## Learning Math: Number and Operations

# Fractions and Decimals Homework

**Problem H1
**

**a.**Find the fractional equivalent for 0.142857.

**b.**Find the fractional equivalent for 0.142857142857142857….

**Problem H2**

Shigeto and Consuela were computing the decimal expansion of 1/19. Since Shigeto used scratch paper, he had only a little room to write his answer. He continued writing the digits on the next line, and in the end, his answer looked like this:

Shigeto noticed a pattern in these numbers. Describe his pattern.

Look at the columns of digits. What do you notice?

**Problem H3
**Consuela did her computation on a narrow notepad. Her answer looked like this:

After looking at Shigeto’s pattern, Consuela tried to find a pattern in her answer. What observations can you make about Consuela’s pattern?

Look at the columns of digits. What do you notice?

**Problem H4
**David started to compute the decimal expansion of 1/47. He got tired after computing this much of the expansion:

Shigeto had no trouble finishing the expansion using his pattern. How about you? Can you finish the expansion and explain your answer?

What are the possible periods for the decimal expansion of 1/47? Can you predict the actual period based on how many digits there are in the decimal expansion so far?

How would you arrange those digits so that the columns add up to 9?

**Problem H5
**Does the length of the period of your expansion make sense? Explain why or why not.

**Problem H6
**Consuela looked at David’s work and knew immediately that her method would not be helpful. Explain why not.

**Problem H7
**Mr. Teague asked the class to compute a decimal expansion with period 42. Unfortunately, his dog spilled paint on Shigeto’s and Consuela’s answers. Use the visible information in Shigeto’s and Consuela’s answers and the patterns you have seen to find the complete decimal expansion:

**Problem H8
**Find the fraction with this particular decimal expansion.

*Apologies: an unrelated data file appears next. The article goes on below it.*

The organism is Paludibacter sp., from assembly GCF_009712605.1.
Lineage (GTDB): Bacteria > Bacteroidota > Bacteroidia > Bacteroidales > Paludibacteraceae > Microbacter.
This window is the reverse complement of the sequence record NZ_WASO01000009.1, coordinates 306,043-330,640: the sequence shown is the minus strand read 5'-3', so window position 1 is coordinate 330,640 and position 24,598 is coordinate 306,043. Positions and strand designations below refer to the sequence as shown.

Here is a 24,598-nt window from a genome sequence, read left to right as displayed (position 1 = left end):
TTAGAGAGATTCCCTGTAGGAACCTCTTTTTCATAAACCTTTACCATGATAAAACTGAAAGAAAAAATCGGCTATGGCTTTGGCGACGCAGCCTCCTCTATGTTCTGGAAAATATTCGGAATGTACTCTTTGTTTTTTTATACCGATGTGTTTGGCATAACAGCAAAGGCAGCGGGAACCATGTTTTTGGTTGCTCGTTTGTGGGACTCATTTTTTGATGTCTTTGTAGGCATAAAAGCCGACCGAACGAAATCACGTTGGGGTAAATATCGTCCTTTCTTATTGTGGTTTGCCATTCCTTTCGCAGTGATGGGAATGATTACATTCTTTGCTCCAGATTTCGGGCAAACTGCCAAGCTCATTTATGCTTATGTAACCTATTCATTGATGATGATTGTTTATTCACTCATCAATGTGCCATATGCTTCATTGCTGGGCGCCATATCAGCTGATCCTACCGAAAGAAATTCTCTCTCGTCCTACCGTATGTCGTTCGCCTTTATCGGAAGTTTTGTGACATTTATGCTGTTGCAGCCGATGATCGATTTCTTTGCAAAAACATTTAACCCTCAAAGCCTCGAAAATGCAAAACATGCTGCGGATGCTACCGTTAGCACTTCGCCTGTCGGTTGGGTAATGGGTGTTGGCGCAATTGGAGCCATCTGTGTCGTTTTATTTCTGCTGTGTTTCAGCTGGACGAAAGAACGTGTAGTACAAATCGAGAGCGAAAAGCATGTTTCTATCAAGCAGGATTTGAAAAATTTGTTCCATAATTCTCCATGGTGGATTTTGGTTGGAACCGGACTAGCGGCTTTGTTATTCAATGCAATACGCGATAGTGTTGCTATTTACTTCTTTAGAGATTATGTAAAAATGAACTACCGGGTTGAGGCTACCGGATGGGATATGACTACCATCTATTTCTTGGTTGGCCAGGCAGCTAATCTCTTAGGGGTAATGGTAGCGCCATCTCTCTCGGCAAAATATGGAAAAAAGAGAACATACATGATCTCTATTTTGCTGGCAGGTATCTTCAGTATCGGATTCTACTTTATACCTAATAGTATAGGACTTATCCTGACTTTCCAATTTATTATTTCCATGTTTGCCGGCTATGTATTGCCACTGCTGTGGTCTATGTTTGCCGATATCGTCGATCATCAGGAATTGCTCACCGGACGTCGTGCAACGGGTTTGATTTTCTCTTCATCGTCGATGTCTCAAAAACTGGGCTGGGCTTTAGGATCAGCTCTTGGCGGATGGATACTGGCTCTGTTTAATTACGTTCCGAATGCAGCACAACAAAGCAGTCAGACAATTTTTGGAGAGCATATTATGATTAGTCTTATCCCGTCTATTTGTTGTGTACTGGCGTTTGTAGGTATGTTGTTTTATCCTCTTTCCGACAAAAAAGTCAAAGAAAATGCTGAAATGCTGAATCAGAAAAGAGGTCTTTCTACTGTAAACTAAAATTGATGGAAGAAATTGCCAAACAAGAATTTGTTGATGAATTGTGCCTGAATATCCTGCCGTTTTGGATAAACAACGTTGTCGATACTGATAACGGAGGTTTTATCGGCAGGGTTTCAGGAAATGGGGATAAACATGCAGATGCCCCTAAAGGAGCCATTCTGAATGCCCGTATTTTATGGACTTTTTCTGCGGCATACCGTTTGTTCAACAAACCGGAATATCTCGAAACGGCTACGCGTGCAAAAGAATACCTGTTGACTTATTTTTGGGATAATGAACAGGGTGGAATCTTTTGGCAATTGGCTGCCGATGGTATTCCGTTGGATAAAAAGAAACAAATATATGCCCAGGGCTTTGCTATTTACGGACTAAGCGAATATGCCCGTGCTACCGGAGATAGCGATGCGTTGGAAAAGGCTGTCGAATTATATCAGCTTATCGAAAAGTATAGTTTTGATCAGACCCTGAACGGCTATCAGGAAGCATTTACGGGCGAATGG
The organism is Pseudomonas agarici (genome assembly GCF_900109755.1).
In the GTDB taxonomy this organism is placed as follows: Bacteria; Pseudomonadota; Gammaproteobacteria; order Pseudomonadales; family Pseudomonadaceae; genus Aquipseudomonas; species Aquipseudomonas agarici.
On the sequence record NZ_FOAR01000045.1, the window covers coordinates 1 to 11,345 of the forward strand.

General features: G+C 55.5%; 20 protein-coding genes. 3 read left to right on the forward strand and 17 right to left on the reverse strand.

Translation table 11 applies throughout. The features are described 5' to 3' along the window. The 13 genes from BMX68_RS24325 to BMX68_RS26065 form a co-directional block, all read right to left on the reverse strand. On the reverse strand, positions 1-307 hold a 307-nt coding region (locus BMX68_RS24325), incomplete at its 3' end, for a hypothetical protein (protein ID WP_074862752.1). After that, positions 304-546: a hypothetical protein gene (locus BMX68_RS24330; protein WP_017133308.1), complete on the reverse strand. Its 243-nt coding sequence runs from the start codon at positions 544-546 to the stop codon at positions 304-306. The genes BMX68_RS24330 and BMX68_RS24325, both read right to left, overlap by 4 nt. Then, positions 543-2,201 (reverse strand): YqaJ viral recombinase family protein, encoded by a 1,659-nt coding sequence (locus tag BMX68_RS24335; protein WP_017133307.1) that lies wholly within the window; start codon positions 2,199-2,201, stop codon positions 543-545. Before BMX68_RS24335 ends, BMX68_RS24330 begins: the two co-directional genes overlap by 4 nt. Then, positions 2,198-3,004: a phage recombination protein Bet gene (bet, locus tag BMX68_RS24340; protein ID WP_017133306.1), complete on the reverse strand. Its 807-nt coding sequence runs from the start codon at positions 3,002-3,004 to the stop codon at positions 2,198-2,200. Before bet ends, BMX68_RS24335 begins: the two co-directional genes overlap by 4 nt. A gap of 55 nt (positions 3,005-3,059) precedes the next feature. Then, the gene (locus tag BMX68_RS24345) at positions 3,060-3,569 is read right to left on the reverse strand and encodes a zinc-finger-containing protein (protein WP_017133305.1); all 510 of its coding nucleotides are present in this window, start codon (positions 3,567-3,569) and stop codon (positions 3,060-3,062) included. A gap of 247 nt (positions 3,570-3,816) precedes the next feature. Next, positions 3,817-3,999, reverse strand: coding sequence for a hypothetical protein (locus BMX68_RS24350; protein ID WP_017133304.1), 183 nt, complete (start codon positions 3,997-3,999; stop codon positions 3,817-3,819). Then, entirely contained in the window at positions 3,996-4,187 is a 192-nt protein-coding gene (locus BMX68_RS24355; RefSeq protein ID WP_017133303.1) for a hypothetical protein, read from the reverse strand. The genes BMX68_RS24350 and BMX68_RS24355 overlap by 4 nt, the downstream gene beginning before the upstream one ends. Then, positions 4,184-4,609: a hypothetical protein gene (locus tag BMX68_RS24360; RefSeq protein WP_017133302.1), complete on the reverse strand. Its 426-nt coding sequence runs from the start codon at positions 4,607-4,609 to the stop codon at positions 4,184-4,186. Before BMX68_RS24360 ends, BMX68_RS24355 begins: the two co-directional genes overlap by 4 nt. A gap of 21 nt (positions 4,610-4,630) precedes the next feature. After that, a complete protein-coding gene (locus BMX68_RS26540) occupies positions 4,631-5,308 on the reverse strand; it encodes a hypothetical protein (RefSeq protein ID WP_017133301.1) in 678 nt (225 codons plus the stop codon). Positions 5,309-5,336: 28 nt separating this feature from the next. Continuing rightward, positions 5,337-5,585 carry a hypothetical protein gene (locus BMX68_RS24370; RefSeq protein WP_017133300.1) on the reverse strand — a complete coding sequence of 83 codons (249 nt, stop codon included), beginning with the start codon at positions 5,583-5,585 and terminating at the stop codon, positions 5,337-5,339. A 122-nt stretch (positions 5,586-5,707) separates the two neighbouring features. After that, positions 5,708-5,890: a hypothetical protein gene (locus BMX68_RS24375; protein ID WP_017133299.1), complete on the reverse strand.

**Problem H9
**Is it possible to represent the number 1 as a repeating decimal?

Think about the decimal expansion for 1/3 = 0.333333…. What would 2/3 be? What fraction would be closest or equal to 1?

**Problem H10
**Is it possible to predict the period of 1/14 if you know the period of 1/7 (i.e., six)?

**Problem H11
**Is it possible to provide a convincing argument to prove that the decimal expansion of 1/n has a period that is less than n?

##### Problems H2-H11 adapted from Findell, Carol, ed. *Teaching with Student Math Notes, Volume 3.* p. 121. © 2000 by the National Council of Teachers of Mathematics. Used with permission. All rights reserved.

### Solutions

**Problem H1
**

**a.**0.142857 = 142,857/1,000,000.

**b.**F = 0.142857142857. . . . There are six digits repeated, so multiply by 1,000,000 (10

^{6}) to get 1,000,000F = 142,857.142857142857. . . . Subtracting F from each side gives you 999,999F = 142,857, so F = 142,857/999,999, which can be reduced to F = 1/7.

**Problem H2
**Adding the two groups of nine numbers gives you 99,999,999.

Note that if the period length is even, you can always break the number into two rows where columns of digits will add up to 9.

**Problem H3
**Adding the three groups of six numbers gives you 999,999.

If the period length is a multiple of three, you can always break the number into three rows where each column will either add up to 9 or will be a two-digit number ending in 9. Note that this works only if we break a number into two or three rows. No other break-up of the number will work all the time.